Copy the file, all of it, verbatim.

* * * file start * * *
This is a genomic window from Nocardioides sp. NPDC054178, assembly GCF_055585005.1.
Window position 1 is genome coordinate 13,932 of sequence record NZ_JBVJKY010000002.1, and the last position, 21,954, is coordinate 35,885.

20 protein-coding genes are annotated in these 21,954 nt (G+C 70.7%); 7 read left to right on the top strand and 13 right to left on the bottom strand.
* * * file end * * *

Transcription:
This is a genomic window from Nocardioides sp. NPDC054178, assembly GCF_055585005.1.
Window position 1 is genome coordinate 13,932 of sequence record NZ_JBVJKY010000002.1, and the last position, 21,954, is coordinate 35,885.

20 protein-coding genes are annotated in these 21,954 nt (G+C 70.7%); 7 read left to right on the top strand and 13 right to left on the bottom strand.